1. Identify Learning Needs and Outcomes for the Outbound
The first step in any training is to identify the need for conducting the outbound. The learning objectives need to be identified clearly with the expected outcomes. It is generally advisable to consult the various Business Heads, the participants and the business needs to come up with the learning needs.
Typically about 2 Learning objectives can be addressed in a day (6 hour) through an outbound training intervention. Avoid putting too many learning objectives and outcomes as the training focus may be diluted. Keep sufficient time for reflection and debrief that can include individuals working with a reflective workbook, group discussion and faciltiator debrief.
2. Identify Location for the Outbound
Outbound Training needs an environment that is safe for learning and gives a sense of belonging to the participants. Ideal locations would be green and serene environments that has a therapeutic effect like nature based camps and those that bring the participants out of the comfort zones.
Outbound Training is also extensively done at places like resorts and in banquet halls. The environment can have a major effect on the experience and learning of the participants. Some Learning partners will have their own campsites with all facilities for Outbound Training Interventions.
Other improtant aspects of selecting a outbound location would be
a) Distance and Time to reach
b) Cost and Budget
c) Faciltiies and Amenities available - A major one is space with shade and sitting areas for debrief.
d) Food Quality, Hygiene and Cleanliness
3. Selecting your Outbound Learning Partner
Selecting your Outbound learning partner can be the determining factor on the impact of the program. Training Companies that specifically focus on experiential education tend to be better at design and delivery of the programs that can meet client expectations.
The Outbound Training partner should be able to understand the learning needs and outcomes, Industry segment, and business needs. They should design the program keeping in focus the learning objectives and the outcomes. Should be capable of coaching, mentoring and evaluating to measure the impact after the program.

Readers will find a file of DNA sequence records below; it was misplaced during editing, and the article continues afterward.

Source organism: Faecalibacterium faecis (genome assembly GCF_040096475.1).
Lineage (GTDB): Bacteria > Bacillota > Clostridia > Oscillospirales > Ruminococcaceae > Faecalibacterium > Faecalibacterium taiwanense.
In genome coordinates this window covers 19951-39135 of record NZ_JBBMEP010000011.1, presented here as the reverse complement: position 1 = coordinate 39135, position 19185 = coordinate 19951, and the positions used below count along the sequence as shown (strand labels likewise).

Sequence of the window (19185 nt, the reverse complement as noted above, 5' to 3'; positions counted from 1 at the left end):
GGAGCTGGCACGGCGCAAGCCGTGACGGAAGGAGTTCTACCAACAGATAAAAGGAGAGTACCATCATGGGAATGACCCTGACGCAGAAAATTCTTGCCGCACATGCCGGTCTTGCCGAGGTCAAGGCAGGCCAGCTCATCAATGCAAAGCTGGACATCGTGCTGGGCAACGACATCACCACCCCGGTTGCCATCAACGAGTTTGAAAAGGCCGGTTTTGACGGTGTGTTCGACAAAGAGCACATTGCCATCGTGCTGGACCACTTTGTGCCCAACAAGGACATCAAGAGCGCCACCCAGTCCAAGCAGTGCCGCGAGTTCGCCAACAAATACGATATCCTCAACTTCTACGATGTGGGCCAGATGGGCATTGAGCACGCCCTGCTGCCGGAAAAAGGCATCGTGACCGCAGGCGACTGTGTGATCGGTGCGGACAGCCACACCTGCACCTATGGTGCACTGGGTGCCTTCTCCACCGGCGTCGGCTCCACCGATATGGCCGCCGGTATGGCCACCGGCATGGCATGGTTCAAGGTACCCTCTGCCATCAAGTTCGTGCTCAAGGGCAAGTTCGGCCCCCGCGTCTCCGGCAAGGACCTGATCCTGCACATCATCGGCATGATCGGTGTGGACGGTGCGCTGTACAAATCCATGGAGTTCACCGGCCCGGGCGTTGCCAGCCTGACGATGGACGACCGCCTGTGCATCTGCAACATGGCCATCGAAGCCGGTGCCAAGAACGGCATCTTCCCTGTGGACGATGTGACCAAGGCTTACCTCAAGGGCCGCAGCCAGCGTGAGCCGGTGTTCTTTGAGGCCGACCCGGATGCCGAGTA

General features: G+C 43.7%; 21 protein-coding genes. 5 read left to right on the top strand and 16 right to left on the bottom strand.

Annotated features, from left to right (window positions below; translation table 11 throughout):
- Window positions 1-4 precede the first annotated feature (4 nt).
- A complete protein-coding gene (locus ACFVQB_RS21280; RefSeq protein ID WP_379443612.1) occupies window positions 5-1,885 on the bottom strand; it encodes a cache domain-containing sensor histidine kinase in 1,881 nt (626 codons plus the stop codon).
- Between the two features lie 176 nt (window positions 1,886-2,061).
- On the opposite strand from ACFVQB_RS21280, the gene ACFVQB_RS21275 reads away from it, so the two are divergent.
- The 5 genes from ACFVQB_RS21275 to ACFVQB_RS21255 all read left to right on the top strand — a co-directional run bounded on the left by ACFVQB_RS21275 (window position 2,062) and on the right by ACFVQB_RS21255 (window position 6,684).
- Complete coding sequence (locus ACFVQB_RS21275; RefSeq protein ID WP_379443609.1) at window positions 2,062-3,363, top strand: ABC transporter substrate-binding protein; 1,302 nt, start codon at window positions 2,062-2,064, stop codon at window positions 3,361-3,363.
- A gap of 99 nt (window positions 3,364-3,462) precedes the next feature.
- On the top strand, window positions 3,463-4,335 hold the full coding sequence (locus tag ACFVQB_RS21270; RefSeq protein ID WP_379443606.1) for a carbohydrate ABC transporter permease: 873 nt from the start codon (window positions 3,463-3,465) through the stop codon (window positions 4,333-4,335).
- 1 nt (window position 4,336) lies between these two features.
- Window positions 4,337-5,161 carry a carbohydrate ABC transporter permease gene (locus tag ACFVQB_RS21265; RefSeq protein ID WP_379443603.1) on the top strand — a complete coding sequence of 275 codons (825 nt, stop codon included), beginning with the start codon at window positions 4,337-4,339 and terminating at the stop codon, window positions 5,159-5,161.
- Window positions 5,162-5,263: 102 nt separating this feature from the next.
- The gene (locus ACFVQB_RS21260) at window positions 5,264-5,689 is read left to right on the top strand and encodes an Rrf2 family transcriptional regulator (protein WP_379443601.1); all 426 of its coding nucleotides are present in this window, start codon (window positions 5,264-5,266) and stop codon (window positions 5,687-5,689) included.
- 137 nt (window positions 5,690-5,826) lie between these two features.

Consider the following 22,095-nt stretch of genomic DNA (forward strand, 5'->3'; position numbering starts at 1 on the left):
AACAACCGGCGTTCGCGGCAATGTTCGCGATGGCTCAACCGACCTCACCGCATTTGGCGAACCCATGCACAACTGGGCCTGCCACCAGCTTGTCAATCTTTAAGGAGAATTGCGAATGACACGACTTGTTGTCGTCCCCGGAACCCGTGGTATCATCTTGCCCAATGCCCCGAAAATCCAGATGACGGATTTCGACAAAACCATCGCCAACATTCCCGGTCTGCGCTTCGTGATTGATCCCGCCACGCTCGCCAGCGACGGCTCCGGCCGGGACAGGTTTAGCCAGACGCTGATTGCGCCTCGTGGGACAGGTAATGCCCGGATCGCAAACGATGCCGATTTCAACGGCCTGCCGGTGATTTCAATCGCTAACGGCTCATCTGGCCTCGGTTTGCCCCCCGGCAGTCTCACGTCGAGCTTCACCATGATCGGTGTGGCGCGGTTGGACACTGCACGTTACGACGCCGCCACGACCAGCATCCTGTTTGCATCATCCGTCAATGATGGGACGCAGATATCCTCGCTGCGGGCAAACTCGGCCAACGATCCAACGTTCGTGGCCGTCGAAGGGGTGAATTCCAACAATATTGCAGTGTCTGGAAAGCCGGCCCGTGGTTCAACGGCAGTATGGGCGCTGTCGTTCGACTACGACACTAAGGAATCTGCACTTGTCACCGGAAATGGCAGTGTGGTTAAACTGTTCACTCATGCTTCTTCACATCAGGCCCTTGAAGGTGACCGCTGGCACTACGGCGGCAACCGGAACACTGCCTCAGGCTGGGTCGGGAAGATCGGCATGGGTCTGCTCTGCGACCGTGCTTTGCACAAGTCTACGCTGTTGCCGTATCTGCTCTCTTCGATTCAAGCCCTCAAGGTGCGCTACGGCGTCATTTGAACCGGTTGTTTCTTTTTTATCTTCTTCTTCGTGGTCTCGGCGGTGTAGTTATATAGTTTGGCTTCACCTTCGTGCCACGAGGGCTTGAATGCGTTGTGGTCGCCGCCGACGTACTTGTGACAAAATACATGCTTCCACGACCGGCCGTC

4. Selecting the Outbound Facilitator
The outbound facilitator is the person who will deliver the program. Its important for the facilitator to be an expert in experiential education and have the relevant experience delivering outbound and Adventure training programs.
The facilitator should also be involved in understanding the learning objective and outcomes of the program. Ask the learning partner on who will facilitate the program and get in touch with the facilitator much in advance to discuss the objectives, outcomes and flow of the training agenda.
Apart from the Faciltiator the support staff and adventure staff are important components of an outbound faciltiation team. make sure there are expereinced and qualified support and adventure staff that accompany the facilitator.
The facilitator to participant ratio is utmost important, while recreation programs can have 1 facilitator to 40-50 participants, educational programs on behaviour comptency should not exceed 1 facilitator to 20-25 participants and Leadership Development programs may have 1 facilitator to 10-15 participant ratio.
Learn more on how to become an outbound trainer
Lean more on Outbound Training Certification
5. Preparing the Outbound Training Agenda
An agenda that captures the learning objectives, desired outomes along with the session flow is important part of the outbound training design. The training agenda has to detail the time sequencing along with the objective and outcomes of each outbound activity. The activities has to be suited to the age, gender and physical abiities of the participants. special care has to be taken to include diverse and specially abled participants.